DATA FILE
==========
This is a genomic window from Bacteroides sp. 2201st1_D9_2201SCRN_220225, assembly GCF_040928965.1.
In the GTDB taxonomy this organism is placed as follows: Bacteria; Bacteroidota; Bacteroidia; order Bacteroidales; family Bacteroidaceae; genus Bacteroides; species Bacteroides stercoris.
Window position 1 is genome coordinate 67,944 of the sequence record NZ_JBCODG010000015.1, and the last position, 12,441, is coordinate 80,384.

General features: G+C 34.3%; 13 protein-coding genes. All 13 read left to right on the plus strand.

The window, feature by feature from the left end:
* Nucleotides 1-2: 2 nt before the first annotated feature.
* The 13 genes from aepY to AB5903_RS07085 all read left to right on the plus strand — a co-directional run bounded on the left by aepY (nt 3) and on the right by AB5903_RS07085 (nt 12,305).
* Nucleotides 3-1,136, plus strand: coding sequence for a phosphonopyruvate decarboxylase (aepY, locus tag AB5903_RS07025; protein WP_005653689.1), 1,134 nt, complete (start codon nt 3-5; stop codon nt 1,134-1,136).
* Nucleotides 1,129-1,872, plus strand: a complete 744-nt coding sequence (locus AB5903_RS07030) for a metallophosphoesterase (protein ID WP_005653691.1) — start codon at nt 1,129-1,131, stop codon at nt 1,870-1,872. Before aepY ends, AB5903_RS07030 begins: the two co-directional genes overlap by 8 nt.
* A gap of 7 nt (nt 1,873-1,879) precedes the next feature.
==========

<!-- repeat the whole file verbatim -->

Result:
This is a genomic window from Bacteroides sp. 2201st1_D9_2201SCRN_220225, assembly GCF_040928965.1.
In the GTDB taxonomy this organism is placed as follows: Bacteria; Bacteroidota; Bacteroidia; order Bacteroidales; family Bacteroidaceae; genus Bacteroides; species Bacteroides stercoris.
Window position 1 is genome coordinate 67,944 of the sequence record NZ_JBCODG010000015.1, and the last position, 12,441, is coordinate 80,384.

General features: G+C 34.3%; 13 protein-coding genes. All 13 read left to right on the plus strand.

The window, feature by feature from the left end:
* Nucleotides 1-2: 2 nt before the first annotated feature.
* The 13 genes from aepY to AB5903_RS07085 all read left to right on the plus strand — a co-directional run bounded on the left by aepY (nt 3) and on the right by AB5903_RS07085 (nt 12,305).
* Nucleotides 3-1,136, plus strand: coding sequence for a phosphonopyruvate decarboxylase (aepY, locus tag AB5903_RS07025; protein WP_005653689.1), 1,134 nt, complete (start codon nt 3-5; stop codon nt 1,134-1,136).
* Nucleotides 1,129-1,872, plus strand: a complete 744-nt coding sequence (locus AB5903_RS07030) for a metallophosphoesterase (protein ID WP_005653691.1) — start codon at nt 1,129-1,131, stop codon at nt 1,870-1,872. Before aepY ends, AB5903_RS07030 begins: the two co-directional genes overlap by 8 nt.
* A gap of 7 nt (nt 1,873-1,879) precedes the next feature.